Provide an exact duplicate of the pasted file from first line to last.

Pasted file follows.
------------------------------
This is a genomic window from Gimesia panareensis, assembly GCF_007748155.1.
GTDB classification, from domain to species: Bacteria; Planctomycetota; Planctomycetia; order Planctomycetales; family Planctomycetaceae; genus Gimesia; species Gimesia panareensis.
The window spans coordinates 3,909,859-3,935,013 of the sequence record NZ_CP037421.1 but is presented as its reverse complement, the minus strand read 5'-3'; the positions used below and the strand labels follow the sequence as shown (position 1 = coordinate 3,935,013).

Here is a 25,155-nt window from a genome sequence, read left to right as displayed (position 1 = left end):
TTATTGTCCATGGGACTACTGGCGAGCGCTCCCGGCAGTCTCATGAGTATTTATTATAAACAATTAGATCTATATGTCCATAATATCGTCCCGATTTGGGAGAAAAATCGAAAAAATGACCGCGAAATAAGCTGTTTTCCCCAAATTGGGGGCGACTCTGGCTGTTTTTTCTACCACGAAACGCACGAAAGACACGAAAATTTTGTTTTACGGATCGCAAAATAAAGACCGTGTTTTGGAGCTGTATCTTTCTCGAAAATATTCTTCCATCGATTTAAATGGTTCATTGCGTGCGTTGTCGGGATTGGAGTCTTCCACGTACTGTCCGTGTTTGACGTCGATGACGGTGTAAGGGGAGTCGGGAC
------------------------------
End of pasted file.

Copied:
This is a genomic window from Gimesia panareensis, assembly GCF_007748155.1.
GTDB classification, from domain to species: Bacteria; Planctomycetota; Planctomycetia; order Planctomycetales; family Planctomycetaceae; genus Gimesia; species Gimesia panareensis.
The window spans coordinates 3,909,859-3,935,013 of the sequence record NZ_CP037421.1 but is presented as its reverse complement, the minus strand read 5'-3'; the positions used below and the strand labels follow the sequence as shown (position 1 = coordinate 3,935,013).

Here is a 25,155-nt window from a genome sequence, read left to right as displayed (position 1 = left end):
TTATTGTCCATGGGACTACTGGCGAGCGCTCCCGGCAGTCTCATGAGTATTTATTATAAACAATTAGATCTATATGTCCATAATATCGTCCCGATTTGGGAGAAAAATCGAAAAAATGACCGCGAAATAAGCTGTTTTCCCCAAATTGGGGGCGACTCTGGCTGTTTTTTCTACCACGAAACGCACGAAAGACACGAAAATTTTGTTTTACGGATCGCAAAATAAAGACCGTGTTTTGGAGCTGTATCTTTCTCGAAAATATTCTTCCATCGATTTAAATGGTTCATTGCGTGCGTTGTCGGGATTGGAGTCTTCCACGTACTGTCCGTGTTTGACGTCGATGACGGTGTAAGGGGAGTCGGGAC